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From: Austin Tinckler (6430@axion.net)
Date: 04/15/01-09:27:12 AM Z


Day after day this summer, I would be along side a young stud at the
traffic light as he strained to blast off. I let him go. I thought
back to school when teach would ask Johnny, “What did you do this
summer”? “I beat old fart at street drag!” (Proudly.)

I let him have his glory. I had bigger things in mind. I was fixing to
strap myself into an RV and see what 185 feels like down along the beach
where you really can see what 185 means close up and personal. I would
tell teach that I had a glorious Summer. First biggy was riding in an
RV, second was soloing an RV, third was takeoff and landing it by
myself, and last but not least, flying in company with a bud.

When I open the hangar door now my bird, with nose high, seems to want
to be let out. But I wait a bit and peer into the shadows of the far
bay, where sits old bud’s equally beautiful RV—waiting—waiting, like a
horse without a rider, like a dog who will hunt no more. Waiting.
Never again will I hear that engine start and run, never again will I
hear old bud call and say, “Hah, you were flying today ! I know because
I went down to the hangar tonight and felt your cowl—it was warm!” Old
bud is now one of the fallen. Gone but never forgotten, because I will
always have the joy of knowing the supreme gift of flying close in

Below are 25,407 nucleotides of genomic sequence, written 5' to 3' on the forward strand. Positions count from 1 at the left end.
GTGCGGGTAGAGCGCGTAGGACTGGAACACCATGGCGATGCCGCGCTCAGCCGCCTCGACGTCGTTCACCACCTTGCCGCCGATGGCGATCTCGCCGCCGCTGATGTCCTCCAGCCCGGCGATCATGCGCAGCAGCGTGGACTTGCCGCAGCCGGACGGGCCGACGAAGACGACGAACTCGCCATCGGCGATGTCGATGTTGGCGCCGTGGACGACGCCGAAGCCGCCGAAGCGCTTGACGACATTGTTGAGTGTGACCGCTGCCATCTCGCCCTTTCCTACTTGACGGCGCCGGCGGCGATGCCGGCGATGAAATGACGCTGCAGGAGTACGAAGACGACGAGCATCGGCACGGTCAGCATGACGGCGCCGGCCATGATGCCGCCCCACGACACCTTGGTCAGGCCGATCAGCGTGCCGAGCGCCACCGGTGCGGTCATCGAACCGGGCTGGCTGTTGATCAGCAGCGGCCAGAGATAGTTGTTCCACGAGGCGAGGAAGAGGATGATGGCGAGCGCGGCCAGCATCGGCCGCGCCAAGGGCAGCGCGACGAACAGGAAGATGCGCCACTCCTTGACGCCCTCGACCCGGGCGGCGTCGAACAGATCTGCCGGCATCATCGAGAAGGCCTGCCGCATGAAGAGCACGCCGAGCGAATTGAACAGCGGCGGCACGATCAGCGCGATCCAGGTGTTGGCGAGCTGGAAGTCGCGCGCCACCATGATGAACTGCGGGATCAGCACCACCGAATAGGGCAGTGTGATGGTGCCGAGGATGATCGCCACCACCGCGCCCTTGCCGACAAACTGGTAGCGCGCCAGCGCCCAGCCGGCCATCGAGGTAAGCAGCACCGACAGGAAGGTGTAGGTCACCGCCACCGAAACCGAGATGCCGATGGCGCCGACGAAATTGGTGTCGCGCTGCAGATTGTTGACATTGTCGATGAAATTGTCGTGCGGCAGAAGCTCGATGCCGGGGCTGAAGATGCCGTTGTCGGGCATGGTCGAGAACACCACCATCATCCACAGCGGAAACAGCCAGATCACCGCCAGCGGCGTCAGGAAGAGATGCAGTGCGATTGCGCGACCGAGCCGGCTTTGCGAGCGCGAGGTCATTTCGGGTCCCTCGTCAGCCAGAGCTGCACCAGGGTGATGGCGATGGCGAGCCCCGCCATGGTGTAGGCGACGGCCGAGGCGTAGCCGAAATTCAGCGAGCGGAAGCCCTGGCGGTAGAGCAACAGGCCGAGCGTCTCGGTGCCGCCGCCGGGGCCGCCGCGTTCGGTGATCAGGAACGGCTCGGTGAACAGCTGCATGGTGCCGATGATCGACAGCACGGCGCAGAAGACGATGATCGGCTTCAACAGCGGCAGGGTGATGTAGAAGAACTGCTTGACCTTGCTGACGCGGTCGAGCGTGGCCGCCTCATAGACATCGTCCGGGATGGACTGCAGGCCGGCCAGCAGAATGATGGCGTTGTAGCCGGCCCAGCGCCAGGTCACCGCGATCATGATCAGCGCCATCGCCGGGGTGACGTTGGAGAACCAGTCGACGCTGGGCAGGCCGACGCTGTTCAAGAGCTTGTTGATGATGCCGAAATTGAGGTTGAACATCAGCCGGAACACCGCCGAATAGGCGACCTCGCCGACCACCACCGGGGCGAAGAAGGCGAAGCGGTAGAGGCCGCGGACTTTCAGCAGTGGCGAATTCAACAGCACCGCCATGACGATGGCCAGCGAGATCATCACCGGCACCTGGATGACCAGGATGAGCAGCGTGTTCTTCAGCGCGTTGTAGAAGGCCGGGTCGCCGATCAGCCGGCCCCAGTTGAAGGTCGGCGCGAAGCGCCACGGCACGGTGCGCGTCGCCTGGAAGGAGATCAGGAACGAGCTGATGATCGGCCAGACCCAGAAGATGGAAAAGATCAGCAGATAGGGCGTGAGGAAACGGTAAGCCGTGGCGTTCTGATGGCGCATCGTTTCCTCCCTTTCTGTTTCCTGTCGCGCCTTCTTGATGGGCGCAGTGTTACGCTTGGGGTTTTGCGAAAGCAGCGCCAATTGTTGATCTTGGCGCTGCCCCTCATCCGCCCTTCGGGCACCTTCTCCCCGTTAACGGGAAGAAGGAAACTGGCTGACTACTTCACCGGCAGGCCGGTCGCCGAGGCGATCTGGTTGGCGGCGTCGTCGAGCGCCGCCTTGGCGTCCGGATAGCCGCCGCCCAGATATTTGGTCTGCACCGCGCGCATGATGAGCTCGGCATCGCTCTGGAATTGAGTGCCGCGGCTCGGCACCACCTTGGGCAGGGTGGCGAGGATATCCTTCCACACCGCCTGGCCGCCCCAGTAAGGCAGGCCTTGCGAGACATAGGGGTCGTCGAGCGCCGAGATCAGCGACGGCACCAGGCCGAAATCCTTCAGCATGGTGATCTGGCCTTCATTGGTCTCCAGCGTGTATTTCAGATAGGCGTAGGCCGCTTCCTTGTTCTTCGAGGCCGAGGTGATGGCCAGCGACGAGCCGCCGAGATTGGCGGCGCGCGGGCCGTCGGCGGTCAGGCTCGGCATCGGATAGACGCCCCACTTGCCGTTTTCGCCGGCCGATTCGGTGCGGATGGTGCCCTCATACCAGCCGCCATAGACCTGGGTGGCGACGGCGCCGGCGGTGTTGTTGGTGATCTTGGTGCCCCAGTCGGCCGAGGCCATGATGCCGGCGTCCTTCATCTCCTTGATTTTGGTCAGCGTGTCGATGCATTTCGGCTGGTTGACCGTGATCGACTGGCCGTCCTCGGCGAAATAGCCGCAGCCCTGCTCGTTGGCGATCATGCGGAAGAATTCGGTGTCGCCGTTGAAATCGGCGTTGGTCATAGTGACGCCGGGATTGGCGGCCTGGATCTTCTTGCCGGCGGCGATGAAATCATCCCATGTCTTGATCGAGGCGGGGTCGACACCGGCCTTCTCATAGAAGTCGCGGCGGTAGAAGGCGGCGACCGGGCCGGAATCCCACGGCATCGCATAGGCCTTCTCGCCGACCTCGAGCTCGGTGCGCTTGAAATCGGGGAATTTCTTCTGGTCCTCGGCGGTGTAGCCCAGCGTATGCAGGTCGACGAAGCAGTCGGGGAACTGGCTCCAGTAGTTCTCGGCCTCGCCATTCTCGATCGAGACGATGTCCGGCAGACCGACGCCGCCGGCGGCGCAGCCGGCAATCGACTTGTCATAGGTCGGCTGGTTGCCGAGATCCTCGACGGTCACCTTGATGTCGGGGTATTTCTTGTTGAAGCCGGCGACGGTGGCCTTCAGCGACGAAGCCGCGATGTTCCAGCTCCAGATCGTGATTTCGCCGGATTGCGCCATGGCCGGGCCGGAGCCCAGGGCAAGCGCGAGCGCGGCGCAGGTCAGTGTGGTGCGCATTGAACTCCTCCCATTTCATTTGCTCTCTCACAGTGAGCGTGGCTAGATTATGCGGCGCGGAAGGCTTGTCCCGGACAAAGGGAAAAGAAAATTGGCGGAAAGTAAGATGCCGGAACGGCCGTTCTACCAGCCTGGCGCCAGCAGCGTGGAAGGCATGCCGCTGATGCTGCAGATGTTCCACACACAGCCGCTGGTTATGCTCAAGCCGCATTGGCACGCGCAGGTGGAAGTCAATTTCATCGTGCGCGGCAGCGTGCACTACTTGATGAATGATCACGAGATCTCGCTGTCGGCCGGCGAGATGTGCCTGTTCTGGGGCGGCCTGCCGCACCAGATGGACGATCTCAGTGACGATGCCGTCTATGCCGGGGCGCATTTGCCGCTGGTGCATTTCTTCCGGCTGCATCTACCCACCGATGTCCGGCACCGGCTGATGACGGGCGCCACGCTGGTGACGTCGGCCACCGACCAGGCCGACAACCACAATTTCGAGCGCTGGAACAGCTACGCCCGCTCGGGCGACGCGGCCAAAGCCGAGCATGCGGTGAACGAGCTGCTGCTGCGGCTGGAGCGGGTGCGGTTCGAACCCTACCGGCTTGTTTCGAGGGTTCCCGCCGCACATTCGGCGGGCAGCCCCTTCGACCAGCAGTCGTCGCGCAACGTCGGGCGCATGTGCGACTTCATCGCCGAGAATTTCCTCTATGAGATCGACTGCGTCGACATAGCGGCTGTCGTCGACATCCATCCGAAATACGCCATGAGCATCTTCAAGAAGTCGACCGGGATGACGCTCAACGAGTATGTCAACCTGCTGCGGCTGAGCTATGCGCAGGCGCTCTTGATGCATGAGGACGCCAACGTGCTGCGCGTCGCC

company and seeing how truly beautiful an RV and its golden prop looks
when seen at altitude in a very late sun, peaks with pink snow reaching
up way above us, and dark sea and phosphorous wake trails in the water
far below us. And then there are the pictures, lots of smiles—even at
this distance you can see them. Just off the right wing tip. Without
my old bud and my
faithful RV, I wouldn’t have seen this part of aviation’s glory.

I grasp the roll bar, lean into the fuselage side and push out into the
sunshine. She starts well and quickly, and we taxi out, run up, look
once again over at old bud’s hangar, throttle up and off we go.

Here goes this old fart, 3 times faster than the street rod, airborne in
a twinkling and climbing for the freeway of the air. Don’t wait for me!
 Not far off lies an old grass strip where the old and bold gather, and
where the landings are the sweetest. Wheels kiss the grass as we skim
past the line of trees and the sleepy cows flashing ever slower past the
wing tip. The wispy green grass holds us, slowing without the need to
brake, and we are soon among friends again with more smiles, and another
RV to pore over. Airplanes sure have a way of gathering people and
capturing the imagination. RVs, I think, even more so.

No longer will I be standing at the end of a long, empty strip wondering
what could be more lonely and quietly haunting than a stadium empty of
sound and people, or an airfield without the planes and sounds of
engines. No longer wishing and wondering, because RV is waiting, canopy
open like beckoning arms, waiting to be let off the leash. And off and
up we go once again to dance and spring along the pathways of the
air—homeward bound.

Yes, all in all, the good and the not so good, it was a Glorious Summer.


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